Electrical burns and injuries can cause temporary or permanent damage to the skin, tissues, and major organs. Caused by contact with exposed parts of electrical appliances, wiring, or lightning strikes, electrical burns and injuries can range in seriousness. Still, even short contact with an electrical current can cause injuries. For example, an electrical shock from a household current can cause fatal heart dysrhythmias. In addition, small surface electrical injuries may be associated with devastating internal injuries. These injuries are often work-related and have significant public health and economic impact
Signs and symptoms of an electrical burn:
- Visible burns on the skin
- Heart arrhythmias
Electrical burn injuries can include:
- Entrance wounds
- Exit wounds
- Arc wounds
- Thermal wounds
- Hidden wounds
The severity of an electrical burn depends on the amount of electricity you contact and how long your body is connected with the current. Similar to other burns, electrical burns have three degrees of severity, with tissue damage depending on:
- The voltage of the source
- The amperage of current passing through the tissues
- Resistance of tissue traversed by current
- Duration of contact
- Pathway of the current
Initial treatment of an electrical burn depends on what injuries were caused and the individual's response to the electric shock. These initial steps should be taken with safety in mind so that no one else is injured:
- Ensure that electrical power is off before touching the patient
- Ensure patient is removed from the source
- Start CPR if needed
- Remove all clothing and jewelry
- Document pulses
- Monitor for dysrhythmias
Electricity Burns - Tissue Resistance
Tissue resistance is an integral part of electrical burn injury physiology. Once resistance is overcome, current flows through the underlying tissue. The body acts as volume conduct and the current flows through the involved body part. Bone has high tissue resistance. However, the heat generated from current washing along the bone surface may damage adjacent muscles. As a result, serious muscle injury may occur from electrical burns even when superficial muscle appears normal.
The following are body tissues ranked from highest to lowest tissue resistance:
- Bone - Highest Tissue Resistance
- Nerve - Lowest Tissue Resistance
Questions to Ask:
- What was the voltage from the source?
- What was the amperage of current passing through the tissues?
- What was the resistance of the tissue traversed by the current?
- What was the pathway of the current?
- What was the duration of contact?
- Was the patient thrown, or did the patient fall?
- What was the estimated voltage?
- Was there a loss of consciousness?
- Was CPR administered?
Types of Electrical Current:
- Alternating Current (AC) - Marked by reversal of electron flow every half cycle. Most commercial applications use alternating current. Alternating currents are more dangerous because they can cause tetany, cardiac fibrillation, and respiratory muscle paralysis. Alternating currents have contact points but no actual entrance or exit points. Additionally, alternating currents can cause cardiac dysrhythmia.
- Direct Current (DC) - Current generated from lightning, car batteries, and medical devices. Direct current travels in one direction, and entrance and exit sites may be seen in individuals who suffer from an electrical burn.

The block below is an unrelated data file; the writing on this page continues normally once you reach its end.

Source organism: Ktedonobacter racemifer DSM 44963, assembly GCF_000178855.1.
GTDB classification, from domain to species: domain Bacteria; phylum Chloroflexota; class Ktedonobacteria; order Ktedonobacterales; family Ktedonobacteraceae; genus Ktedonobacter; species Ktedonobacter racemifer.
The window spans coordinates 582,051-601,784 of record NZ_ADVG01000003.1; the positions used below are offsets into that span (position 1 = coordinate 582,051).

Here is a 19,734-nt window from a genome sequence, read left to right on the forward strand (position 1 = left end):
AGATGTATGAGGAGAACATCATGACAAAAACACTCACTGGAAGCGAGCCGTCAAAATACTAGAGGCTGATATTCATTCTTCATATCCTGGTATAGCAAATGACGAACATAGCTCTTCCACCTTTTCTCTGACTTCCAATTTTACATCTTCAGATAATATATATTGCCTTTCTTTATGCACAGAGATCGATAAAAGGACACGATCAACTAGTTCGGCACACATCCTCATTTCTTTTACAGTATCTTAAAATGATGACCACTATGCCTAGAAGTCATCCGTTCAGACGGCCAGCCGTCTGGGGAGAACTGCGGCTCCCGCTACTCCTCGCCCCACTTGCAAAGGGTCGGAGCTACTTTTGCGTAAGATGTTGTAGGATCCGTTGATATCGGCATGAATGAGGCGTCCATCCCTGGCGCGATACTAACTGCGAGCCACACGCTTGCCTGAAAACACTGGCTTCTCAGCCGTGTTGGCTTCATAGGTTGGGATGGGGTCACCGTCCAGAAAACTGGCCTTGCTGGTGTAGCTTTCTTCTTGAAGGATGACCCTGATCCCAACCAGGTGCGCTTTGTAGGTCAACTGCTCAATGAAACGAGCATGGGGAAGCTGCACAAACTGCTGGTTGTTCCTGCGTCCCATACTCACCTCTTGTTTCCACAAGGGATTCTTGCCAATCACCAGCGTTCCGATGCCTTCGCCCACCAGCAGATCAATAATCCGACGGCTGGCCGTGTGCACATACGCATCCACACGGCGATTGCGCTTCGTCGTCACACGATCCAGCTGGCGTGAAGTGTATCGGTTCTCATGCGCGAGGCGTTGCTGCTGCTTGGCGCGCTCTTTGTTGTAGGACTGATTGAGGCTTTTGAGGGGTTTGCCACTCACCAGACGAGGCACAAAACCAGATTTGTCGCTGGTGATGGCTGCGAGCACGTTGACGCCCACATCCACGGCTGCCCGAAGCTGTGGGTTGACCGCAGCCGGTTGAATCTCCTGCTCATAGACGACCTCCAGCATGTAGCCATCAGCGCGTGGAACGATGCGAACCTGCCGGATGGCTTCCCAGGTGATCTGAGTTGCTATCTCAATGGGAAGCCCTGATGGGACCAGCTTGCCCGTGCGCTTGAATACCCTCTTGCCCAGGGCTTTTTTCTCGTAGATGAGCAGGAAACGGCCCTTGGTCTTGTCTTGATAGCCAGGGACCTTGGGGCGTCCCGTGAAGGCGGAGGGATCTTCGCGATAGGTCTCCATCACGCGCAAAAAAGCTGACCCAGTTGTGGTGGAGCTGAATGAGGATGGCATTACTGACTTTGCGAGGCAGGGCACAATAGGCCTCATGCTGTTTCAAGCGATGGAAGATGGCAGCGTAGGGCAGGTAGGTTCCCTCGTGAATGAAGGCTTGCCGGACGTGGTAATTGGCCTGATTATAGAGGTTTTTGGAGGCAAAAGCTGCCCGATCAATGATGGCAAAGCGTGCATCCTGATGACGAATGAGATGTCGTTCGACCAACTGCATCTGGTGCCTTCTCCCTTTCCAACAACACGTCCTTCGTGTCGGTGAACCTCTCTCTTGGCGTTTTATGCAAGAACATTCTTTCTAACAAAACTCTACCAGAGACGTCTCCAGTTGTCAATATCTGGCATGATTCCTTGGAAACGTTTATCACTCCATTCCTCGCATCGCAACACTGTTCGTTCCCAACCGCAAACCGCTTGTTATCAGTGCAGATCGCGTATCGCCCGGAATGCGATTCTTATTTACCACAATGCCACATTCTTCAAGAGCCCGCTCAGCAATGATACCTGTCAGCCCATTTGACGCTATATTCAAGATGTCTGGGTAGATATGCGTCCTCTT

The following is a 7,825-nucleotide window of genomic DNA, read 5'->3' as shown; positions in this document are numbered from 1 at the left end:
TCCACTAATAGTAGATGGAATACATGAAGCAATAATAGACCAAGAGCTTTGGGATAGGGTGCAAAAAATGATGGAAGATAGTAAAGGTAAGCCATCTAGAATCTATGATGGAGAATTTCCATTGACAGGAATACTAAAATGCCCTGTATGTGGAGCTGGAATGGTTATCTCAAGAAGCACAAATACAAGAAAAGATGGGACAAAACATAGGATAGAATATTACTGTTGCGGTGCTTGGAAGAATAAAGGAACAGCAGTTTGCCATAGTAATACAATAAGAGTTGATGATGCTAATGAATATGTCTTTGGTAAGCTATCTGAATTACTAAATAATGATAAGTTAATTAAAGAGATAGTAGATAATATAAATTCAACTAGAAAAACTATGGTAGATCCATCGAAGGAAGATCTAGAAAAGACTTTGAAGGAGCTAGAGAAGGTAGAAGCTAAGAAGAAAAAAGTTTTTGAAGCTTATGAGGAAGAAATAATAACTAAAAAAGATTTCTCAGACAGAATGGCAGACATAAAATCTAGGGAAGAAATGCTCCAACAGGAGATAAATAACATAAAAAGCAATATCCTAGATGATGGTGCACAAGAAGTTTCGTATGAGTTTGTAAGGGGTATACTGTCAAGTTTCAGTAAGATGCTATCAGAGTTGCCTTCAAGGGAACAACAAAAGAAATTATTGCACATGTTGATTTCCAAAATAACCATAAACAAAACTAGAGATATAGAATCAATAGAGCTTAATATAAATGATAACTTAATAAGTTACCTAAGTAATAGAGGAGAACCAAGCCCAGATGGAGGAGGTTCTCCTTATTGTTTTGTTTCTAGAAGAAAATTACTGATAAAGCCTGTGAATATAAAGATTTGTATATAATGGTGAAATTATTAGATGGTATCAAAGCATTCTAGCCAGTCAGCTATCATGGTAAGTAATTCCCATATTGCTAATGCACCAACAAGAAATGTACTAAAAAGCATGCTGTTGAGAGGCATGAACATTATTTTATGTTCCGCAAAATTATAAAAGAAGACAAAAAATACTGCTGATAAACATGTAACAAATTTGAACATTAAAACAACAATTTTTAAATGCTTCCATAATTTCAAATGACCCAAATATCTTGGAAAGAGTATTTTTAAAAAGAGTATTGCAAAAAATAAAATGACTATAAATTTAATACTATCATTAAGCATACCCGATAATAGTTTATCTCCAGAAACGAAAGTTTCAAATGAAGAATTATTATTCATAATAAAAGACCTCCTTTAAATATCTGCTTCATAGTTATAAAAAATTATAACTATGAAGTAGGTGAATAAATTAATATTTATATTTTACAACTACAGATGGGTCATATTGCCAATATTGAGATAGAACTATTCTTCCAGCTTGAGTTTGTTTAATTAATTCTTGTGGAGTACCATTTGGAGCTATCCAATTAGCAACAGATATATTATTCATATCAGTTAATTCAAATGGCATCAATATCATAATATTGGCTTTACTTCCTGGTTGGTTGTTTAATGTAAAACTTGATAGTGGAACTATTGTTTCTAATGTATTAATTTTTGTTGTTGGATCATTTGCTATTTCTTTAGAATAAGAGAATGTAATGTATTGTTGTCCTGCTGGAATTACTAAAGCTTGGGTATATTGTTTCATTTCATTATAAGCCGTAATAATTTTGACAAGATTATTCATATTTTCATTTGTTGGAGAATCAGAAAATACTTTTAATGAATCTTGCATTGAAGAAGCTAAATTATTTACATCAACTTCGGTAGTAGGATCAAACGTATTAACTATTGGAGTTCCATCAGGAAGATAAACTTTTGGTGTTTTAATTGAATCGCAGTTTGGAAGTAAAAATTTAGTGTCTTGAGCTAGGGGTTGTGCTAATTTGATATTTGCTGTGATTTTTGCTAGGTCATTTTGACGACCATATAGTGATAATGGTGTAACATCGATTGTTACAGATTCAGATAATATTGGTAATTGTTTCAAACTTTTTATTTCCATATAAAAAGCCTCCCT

Electrical Burns from Lightning Strike
Electrical burns resulting from a lightning strike are not typically associated with deep burns. However, monitoring any potential resulting cardiac and neurological damage is essential. The presentation of electrical burns from a lightning strike can vary widely—the most common injury results from side flash. Side flash is when current discharges through the air from object to victim. Arcing is the ionization of particles between two conductors. Additionally, it can cause heat that reaches 4000 degrees Celsius. Arcing may cause clothing to ignite, resulting in thermal burns. It can also vaporize metal. Forms of explosion can dissipate excess energy
Indicators of High-Voltage Electrical Burn Injury
- Loss of consciousness
- Paralysis or mummified extremity
- Loss of peripheral pulse
- Flexor surface burns (antecubital, axillary, inguinal, popliteal)
- Serum CK above 1,000 IU
- Cardiac or pulmonary arrest at the scene
Because electrical burn injuries often involve areas below the skin that cannot be seen, such as bones or tendons that can act as conduits for the current, there are special considerations for such injuries:
- Lethal dysrhythmias
- Vascular compromise
- Compartment syndrome
- Renal dysfunction or failure
Compartment syndrome occurs because of increased compartment pressure due to edema. This causes less blood flow to the muscle. The key to prevention is not allowing the pressure to exceed capillary pressure. The symptoms of compartment syndrome include numbness or tingling in the extremities, decreased or absent pulses, pain when flexing or extending muscles within the compartment, and pallor.
Surgical Intevention for Vascular Compromise
Escharotomy is the proper treatment for circumferential and cutaneous burns. Fasciotomy is required in the case of sub fascial edema or muscle compartment pressure elevation. In the upper limb, an incision should be made through the skin, subcutaneous tissue, into the underlying fascia if needed. The carpal and or cubital tunnel may need to be released. There must be ensured protection of the ulnar and brachial nerve. The lower limb is particularly susceptible to injury because the muscle between bones and the tight intermuscular septum.
For more information on electrical burns or how to treat them, contact Burn and Reconstructive Centers of America at 855-863-9595. If you’re a healthcare provider looking to refer a patient, check out our referral process and how we’re able to assess and create a care plan in minutes.